Seven young kids in the small town of Derry, Maine, are about to face something they never thought was imaginable before-- IT is a shape-shifting evil that comes out from the sewer every 27 years to feast on the children of the town. Coming together over the course of the summer, the friends are challenged to overcome their own fears to battle the murderous clown known as Pennywise.
From what I’ve heard, and what the film is categorized under, I was expecting this movie to be scary and horrific. As someone who loves horror and knowing there hasn’t been a good horror flick in years, I was excited to get my ticket for this movie. While Pennywise is terrifying, overall, IT is more intense than it is scary. It’s the young actors who make IT one of the better Stephen King adaptations. This is a solid thriller that works best when it is most involved in its adolescent non-monster related concerns. The movie is a collection of terrifying, hallucinatory, and crazy nightmare imagery; a pileup of moods, from house horror to simple pre-teen humor.
In the first 30 minutes, it’s clear the movie is less horror and more of a coming age story that everyone has seen a billion times. The scares were vintage, cheap horror tricks: kids wandering through a haunted house, or blood shooting out of a bathroom sink. IT focuses mostly on jump scares, but the movie also manages to tell an interesting story with actual characters. The kids’ individual fears are perhaps more frightening than Pennywise himself. The terror part of the film is dependent on Pennywise, played by Bill Skarsgard. While his acting is very strong, a clown with over dramatic makeup in need of a solid lace front just isn't spooky in 2017. The days of horror super villains are long gone. Now, the villain is the government or racism. With the over-hype IT is receiving, horror films need to be smarter.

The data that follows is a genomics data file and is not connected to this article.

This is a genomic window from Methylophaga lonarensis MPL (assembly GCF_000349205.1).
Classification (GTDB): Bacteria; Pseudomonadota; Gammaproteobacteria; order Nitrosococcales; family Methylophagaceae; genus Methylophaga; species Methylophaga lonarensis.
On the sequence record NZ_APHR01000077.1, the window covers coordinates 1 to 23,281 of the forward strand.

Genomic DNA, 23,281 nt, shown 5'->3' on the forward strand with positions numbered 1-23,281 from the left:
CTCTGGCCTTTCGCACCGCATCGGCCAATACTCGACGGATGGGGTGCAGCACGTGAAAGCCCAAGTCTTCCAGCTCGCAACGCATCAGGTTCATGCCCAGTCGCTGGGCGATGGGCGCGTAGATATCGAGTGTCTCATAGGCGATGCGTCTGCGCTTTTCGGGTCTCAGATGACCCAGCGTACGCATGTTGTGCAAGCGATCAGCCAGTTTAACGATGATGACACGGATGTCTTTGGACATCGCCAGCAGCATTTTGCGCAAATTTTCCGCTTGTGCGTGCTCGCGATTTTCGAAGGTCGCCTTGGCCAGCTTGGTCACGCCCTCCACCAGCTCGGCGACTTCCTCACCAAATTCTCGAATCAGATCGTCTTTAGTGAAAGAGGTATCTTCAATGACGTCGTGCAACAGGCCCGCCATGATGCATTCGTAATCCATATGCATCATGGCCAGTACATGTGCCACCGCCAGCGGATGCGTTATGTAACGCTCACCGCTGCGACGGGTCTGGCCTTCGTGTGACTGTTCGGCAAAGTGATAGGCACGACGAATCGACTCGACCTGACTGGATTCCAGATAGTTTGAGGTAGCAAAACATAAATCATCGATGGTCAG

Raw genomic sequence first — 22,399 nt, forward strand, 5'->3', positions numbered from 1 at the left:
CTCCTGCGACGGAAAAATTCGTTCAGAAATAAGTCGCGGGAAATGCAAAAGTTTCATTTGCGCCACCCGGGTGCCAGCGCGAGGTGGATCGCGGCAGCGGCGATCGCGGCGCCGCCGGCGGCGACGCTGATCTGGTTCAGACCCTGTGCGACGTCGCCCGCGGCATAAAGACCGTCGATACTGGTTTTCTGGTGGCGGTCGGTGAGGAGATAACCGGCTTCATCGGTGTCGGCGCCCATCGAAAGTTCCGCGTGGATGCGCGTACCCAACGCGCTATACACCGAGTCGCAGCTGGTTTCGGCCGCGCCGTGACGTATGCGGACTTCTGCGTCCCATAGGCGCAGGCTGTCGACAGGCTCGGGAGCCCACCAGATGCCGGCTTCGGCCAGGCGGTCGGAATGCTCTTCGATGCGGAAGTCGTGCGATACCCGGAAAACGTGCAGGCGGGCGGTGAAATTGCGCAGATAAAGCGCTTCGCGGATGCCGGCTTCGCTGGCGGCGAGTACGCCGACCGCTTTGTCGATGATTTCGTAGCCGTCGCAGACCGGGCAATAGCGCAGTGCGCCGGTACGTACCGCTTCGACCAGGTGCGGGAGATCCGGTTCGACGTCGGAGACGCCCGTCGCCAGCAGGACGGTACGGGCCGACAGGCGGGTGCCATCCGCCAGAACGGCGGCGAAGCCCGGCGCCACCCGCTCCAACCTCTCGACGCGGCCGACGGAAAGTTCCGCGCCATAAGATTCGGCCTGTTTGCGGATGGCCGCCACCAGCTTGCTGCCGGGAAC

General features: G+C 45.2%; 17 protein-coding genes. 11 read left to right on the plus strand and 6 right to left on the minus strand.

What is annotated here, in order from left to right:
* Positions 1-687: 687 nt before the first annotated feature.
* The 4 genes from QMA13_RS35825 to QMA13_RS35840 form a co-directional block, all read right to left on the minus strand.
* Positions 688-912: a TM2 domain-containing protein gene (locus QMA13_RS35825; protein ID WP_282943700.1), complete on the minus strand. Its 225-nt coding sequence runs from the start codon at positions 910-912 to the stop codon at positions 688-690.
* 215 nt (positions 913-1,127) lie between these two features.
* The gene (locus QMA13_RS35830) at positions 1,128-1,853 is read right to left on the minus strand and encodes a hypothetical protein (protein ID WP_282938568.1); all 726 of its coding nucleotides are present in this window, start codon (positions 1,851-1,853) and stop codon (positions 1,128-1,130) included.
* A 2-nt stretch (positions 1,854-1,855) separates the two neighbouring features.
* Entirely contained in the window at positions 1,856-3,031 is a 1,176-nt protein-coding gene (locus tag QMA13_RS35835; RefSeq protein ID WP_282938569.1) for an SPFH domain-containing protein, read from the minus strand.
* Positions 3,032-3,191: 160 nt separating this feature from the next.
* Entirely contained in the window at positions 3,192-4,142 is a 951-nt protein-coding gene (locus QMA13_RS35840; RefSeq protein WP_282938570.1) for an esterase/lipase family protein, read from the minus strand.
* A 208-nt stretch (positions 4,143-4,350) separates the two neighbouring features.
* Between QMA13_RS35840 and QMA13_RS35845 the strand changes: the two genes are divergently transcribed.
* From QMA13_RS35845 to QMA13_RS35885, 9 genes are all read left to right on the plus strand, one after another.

This movie doesn’t shy away from grossness and definitely earns its “R” rating. There's implied incest, intense bullying, and children are in violent situations. Stephen King fans will appreciate the clear effort of affection into this redesign, even as it struggles to become more than the sum of its parts. The strength of this film lies in the kids who group together to call themselves, The Loser Club and the incredible cast. Though the movie is a little long and doesn’t perfectly execute its grand ambitions, the movie brings out the stories’ coming-of-age sentiment rather than being all horror.
While the movie is packed with seriously talented actors, IT doesn’t resonate. It’s a messy mix of stories that lasts too long for one to sit through. I doubt the average moviegoer will feel strong about this movie, especially if they are expecting horror. IT was a huge disappointment.